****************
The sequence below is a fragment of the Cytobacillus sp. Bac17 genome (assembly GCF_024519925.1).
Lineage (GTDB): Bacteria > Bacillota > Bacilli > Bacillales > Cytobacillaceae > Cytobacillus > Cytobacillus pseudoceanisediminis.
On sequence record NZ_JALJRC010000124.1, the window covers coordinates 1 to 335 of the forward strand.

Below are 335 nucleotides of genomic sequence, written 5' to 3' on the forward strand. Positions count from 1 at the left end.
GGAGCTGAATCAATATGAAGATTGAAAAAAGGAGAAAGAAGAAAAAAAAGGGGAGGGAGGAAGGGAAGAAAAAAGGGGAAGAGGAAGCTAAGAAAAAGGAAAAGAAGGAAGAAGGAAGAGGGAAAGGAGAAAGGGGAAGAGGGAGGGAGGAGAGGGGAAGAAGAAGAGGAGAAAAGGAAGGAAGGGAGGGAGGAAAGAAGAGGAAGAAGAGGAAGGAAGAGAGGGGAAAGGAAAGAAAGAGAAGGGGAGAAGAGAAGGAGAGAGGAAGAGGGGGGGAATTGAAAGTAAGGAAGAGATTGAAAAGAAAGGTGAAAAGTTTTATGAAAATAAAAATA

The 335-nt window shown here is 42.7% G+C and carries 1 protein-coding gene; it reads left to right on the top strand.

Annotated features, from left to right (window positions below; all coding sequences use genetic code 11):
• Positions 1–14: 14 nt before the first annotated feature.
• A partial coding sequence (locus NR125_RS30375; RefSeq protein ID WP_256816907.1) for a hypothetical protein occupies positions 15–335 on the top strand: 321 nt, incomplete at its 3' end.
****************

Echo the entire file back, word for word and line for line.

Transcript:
The sequence below is a fragment of the Cytobacillus sp. Bac17 genome (assembly GCF_024519925.1).
Lineage (GTDB): Bacteria > Bacillota > Bacilli > Bacillales > Cytobacillaceae > Cytobacillus > Cytobacillus pseudoceanisediminis.
On sequence record NZ_JALJRC010000124.1, the window covers coordinates 1 to 335 of the forward strand.

Below are 335 nucleotides of genomic sequence, written 5' to 3' on the forward strand. Positions count from 1 at the left end.
GGAGCTGAATCAATATGAAGATTGAAAAAAGGAGAAAGAAGAAAAAAAAGGGGAGGGAGGAAGGGAAGAAAAAAGGGGAAGAGGAAGCTAAGAAAAAGGAAAAGAAGGAAGAAGGAAGAGGGAAAGGAGAAAGGGGAAGAGGGAGGGAGGAGAGGGGAAGAAGAAGAGGAGAAAAGGAAGGAAGGGAGGGAGGAAAGAAGAGGAAGAAGAGGAAGGAAGAGAGGGGAAAGGAAAGAAAGAGAAGGGGAGAAGAGAAGGAGAGAGGAAGAGGGGGGGAATTGAAAGTAAGGAAGAGATTGAAAAGAAAGGTGAAAAGTTTTATGAAAATAAAAATA

The 335-nt window shown here is 42.7% G+C and carries 1 protein-coding gene; it reads left to right on the top strand.

Annotated features, from left to right (window positions below; all coding sequences use genetic code 11):
• Positions 1–14: 14 nt before the first annotated feature.
• A partial coding sequence (locus NR125_RS30375; RefSeq protein ID WP_256816907.1) for a hypothetical protein occupies positions 15–335 on the top strand: 321 nt, incomplete at its 3' end.